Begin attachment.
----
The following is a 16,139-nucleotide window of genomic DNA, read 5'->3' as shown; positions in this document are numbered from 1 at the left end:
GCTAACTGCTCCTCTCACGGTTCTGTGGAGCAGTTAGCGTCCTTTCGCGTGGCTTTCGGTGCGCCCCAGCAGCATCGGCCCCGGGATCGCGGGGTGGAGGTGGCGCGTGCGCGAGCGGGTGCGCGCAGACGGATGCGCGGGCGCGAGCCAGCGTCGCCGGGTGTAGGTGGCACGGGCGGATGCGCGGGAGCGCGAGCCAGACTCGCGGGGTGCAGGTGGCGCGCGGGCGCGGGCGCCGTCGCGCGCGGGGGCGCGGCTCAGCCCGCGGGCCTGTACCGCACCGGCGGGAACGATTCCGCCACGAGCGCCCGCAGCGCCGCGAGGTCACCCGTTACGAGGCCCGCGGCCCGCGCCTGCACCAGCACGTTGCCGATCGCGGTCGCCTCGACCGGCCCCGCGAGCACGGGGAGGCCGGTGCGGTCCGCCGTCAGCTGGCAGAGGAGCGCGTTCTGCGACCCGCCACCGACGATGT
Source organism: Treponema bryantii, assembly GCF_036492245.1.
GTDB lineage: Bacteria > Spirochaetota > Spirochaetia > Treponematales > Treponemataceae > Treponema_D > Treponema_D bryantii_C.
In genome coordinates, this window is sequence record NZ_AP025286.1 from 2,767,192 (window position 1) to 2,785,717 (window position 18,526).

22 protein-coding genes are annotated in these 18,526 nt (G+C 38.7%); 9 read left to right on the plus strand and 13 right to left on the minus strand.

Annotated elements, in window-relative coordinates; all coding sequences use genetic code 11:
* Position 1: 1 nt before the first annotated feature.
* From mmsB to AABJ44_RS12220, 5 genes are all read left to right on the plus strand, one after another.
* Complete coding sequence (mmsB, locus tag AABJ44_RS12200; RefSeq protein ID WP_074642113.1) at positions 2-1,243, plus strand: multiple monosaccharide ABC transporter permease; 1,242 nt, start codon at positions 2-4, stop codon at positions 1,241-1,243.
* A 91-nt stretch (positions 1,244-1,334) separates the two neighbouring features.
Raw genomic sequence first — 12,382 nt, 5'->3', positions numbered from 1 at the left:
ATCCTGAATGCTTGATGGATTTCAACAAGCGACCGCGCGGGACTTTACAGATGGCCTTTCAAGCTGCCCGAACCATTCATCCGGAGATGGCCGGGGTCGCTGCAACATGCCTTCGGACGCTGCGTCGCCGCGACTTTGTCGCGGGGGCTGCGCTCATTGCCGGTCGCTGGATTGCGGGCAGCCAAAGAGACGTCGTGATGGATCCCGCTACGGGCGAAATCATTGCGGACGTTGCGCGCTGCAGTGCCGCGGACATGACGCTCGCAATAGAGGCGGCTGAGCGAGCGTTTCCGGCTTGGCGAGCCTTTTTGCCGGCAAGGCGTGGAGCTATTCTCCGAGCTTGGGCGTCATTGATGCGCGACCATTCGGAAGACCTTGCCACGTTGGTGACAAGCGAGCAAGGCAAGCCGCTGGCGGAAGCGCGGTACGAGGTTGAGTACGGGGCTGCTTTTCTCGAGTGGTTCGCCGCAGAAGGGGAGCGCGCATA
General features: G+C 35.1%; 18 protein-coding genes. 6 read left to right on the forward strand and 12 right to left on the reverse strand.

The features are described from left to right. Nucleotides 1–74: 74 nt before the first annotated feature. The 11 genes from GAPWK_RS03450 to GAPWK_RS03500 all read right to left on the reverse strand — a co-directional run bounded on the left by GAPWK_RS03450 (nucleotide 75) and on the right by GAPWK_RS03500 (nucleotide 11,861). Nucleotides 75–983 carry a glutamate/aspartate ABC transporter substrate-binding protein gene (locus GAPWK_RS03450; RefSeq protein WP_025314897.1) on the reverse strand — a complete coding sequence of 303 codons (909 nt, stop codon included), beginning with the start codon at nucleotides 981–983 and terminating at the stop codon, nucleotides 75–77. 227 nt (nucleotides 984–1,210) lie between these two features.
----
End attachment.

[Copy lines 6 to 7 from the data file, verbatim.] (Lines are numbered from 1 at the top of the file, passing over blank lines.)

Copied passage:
22 protein-coding genes are annotated in these 18,526 nt (G+C 38.7%); 9 read left to right on the plus strand and 13 right to left on the minus strand.

Annotated elements, in window-relative coordinates; all coding sequences use genetic code 11: